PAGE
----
Hinchey wants water quality protected from gas drilling

By Jay Braman Jr.
U.S. Representative Mau-rice Hinchey has told the state Department of Environmental Conser-vation (DEC) that he has numerous concerns about drilling for natural gas in the Marcellus Shale formation in the Catskill Mountains and has issued comments outlining 11 steps that he believes must be taken before any drilling is allowed.
Hinchey’s comments follow news that the New York City Department of Environmental Protection opposes any drilling for natural gas in the part of the shale formation that sits within the city’s upstate watershed.
The proposed 11 steps Hinchey believes should be undertaken before any drilling is allowed include:
• A cumulative impact analysis of natural gas drilling in the Marcellus Shale formation to understand the full impact of drilling.
• Prohibiting the use of toxic chemicals in all fracturing fluids.
• Requiring public disclosure of chemicals used.
• A thorough review of incidents in other states in which gas drilling is alleged to have caused explosions and well contamination.
• Mandating that all baseline well water tests and complaints be handled by the DEC.
• Developing a comprehensive wastewater plan for high-volume gas drilling in New York State.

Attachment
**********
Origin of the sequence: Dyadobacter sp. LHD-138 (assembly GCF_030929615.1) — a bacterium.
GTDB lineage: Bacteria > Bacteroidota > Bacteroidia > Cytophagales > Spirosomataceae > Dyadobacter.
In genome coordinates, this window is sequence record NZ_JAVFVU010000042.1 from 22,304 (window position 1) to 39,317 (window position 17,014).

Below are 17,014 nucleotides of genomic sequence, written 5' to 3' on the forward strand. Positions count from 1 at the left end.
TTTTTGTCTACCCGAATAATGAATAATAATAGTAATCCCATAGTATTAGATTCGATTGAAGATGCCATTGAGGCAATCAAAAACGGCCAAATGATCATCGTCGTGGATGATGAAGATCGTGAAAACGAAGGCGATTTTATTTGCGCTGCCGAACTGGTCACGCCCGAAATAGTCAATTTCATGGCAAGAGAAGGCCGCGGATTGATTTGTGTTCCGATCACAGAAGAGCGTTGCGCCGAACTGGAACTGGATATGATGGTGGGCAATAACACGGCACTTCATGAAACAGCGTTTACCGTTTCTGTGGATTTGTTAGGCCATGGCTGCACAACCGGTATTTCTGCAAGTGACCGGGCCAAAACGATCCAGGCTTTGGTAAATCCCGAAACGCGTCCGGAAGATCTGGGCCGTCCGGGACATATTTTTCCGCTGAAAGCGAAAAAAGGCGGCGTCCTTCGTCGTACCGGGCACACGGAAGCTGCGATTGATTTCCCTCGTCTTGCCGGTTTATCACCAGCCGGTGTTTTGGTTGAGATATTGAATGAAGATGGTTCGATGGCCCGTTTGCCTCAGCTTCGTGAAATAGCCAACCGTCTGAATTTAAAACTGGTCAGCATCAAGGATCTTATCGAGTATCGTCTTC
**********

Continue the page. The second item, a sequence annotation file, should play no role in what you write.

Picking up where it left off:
• Requiring the on-site processing and reuse of fracturing fluids.
• Extending supplementary reviews with public input.
• Increasing the resources and staffing devoted to the permitting and oversight of hydrofracking.
• Adopting a phased development approach to hydrofracking and limiting initial gas drilling permits to areas without significant environmental issues.
• Extending the public comment period for another 90 days.
In a prepared statement Hinchey acknowledged the economic benefits of natural gas drilling, but said the DEC must take steps to ensure that the drilling process does not contaminate drinking water supplies or jeopardize public health.
“There are an awful lot of other things that need to be done to protect the people of this state and to protect it in the context of one of the most significant elements of life, and that is the assurance of pure, clean water for drinking and all the other things we use water for,” Hinchey said.